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Parker’s supporters protest

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Supporters of former National Port Authority (NPA) Managing Director Madam Matilda Parker assembled outside the Criminal Court “C” in protest at the Temple of Justice during jury selection process on Tuesday, 8 December, wearing white T-shirts with her photo printed on it and chanting pro-Parker slogans.

Ahead of the commencement of the jury selection process yesterday, President Ellen Johnson-Sirleaf recently dismissed Madam Parker as NPA Managing Director months after serving suspension that follows charges, including economic sabotage against her and comptroller Christiana K. Pailey into an alleged over US$800,000 fraud case.

The protesters, who said they assembled in defense of Madam Parker, displayed a large banner with Madam Parker’s photograph and inscriptions that read: “You’ll never walk alone,” “Many women do noble things, but you surpass them all.”

As the Christmas and New Year’s celebrations draw closer, some of the prospective jurors, who had turned out to be screened for jury service in the case, later appeared to have excuses and requesting the court to exclude them from the service in the dire minute after Montserrado County Attorney Cllr. J. DarkuMulbah, re-echoed to them that those qualified would stay sequestrated as long as the case goes on.

Out of roughly 23 prospective jurors screened Tuesday to sit on the economic sabotage case only eight were qualified, including six females and two males as majority were disqualified while others requested their exclusion from the jury on separate grounds.

Some of the prospective jurors claim to have special conditions that could not permit them to continue the service, as some said they have young babies or were pregnant, while others said they lost family members.

Prospective juror OrethaWesseh told lawyers that she was pregnant and wanted to be disallowed; while another prospective juror Janet Crawford requested to be disallowed because she had six-month-old baby and there was nobody helping to provide care in her absence.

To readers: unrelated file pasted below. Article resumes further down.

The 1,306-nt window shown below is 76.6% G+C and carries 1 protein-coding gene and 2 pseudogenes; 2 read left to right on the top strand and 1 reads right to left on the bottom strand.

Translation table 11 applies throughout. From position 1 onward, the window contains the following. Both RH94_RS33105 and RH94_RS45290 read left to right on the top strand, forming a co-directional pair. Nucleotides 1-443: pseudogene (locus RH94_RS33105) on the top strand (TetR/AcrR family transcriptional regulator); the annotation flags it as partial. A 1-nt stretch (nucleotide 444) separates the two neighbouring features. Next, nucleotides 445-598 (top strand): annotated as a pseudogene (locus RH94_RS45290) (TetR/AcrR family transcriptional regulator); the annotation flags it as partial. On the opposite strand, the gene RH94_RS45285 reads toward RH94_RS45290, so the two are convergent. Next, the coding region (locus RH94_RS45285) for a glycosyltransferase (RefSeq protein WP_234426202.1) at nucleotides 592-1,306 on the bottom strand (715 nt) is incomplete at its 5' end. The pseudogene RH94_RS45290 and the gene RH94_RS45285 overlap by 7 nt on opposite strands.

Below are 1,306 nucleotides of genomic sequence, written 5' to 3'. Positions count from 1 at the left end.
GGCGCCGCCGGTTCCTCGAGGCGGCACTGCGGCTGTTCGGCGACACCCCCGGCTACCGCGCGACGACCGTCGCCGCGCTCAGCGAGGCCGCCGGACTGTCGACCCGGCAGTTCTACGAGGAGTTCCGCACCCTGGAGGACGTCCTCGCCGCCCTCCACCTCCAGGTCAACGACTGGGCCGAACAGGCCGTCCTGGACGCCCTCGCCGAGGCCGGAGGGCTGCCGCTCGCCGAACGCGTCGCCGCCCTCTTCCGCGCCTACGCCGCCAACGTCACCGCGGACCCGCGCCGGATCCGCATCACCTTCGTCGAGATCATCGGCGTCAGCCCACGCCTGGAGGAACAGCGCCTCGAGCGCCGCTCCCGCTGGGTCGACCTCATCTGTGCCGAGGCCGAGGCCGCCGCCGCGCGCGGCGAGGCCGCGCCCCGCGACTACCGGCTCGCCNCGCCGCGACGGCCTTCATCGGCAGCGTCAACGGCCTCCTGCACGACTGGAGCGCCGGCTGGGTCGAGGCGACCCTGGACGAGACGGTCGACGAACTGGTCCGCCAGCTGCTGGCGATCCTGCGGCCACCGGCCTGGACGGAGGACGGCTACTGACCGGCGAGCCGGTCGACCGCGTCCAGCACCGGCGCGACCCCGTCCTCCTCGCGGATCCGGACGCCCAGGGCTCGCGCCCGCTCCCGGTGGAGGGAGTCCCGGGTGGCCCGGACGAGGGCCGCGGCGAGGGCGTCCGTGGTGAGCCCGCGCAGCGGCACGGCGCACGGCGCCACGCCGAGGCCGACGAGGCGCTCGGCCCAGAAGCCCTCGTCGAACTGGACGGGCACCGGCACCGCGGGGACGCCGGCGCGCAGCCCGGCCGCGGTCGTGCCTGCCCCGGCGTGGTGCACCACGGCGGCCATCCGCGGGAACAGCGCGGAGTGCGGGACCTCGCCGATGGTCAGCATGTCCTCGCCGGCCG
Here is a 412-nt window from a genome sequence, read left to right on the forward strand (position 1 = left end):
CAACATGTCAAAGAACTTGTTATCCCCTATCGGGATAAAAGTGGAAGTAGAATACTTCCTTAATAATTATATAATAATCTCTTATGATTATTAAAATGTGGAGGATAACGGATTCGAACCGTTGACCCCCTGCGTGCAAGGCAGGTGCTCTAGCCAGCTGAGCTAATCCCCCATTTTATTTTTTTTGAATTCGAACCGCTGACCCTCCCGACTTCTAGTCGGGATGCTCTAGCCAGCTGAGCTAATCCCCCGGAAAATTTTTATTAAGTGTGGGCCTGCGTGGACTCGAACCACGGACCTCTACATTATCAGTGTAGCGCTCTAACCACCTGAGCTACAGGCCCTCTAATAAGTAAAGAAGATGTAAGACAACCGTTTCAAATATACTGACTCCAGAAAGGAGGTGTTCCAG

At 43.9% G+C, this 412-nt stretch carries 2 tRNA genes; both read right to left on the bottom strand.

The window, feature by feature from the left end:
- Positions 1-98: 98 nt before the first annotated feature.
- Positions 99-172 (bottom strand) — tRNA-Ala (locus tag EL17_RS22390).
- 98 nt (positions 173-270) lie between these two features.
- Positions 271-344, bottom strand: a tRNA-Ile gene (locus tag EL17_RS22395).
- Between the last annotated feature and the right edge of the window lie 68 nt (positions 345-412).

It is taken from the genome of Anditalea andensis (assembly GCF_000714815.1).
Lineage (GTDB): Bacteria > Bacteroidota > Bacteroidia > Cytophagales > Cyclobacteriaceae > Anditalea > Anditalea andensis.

One other prospective juror said she had a two-year-old child and wanted to be disallowed, while another said her relative had died and therefore requested to be disallowed.

However, majority of the prospective jurors were disqualified on various grounds, some for knowing lawyers in the case as their criminal justice instructors, or giving conflicting personal data in open court that appeared to be totally contrary to what they had on their forms.

Having exhausted the number of prospective jurors available to be screened, the Office for Jury Management System requested the court for a day or two to gather additional prospective jurors to face screening.

Presiding Criminal Court “C” Judge A. Blamo Dixon, said seven more jurors were needed in addition to the eight already selected to complete the process. Immediately after selecting the eight jurors yesterday, the court said those qualified would not be allowed to sleep in their respective homes, beginning

Tuesday, December 8, and ordered a bus provided to take them home to collect their personal belongings to return at the Judiciary.

Judge Dixon also ordered the sheriff to confiscate their telephones while they were being taken to their homes to collect their belongings before he assigned the case for Thursday, December 10 at 11 A.M. for the continuation of jury selection.

By Winston W. Parley-Edited by Jonathan Browne

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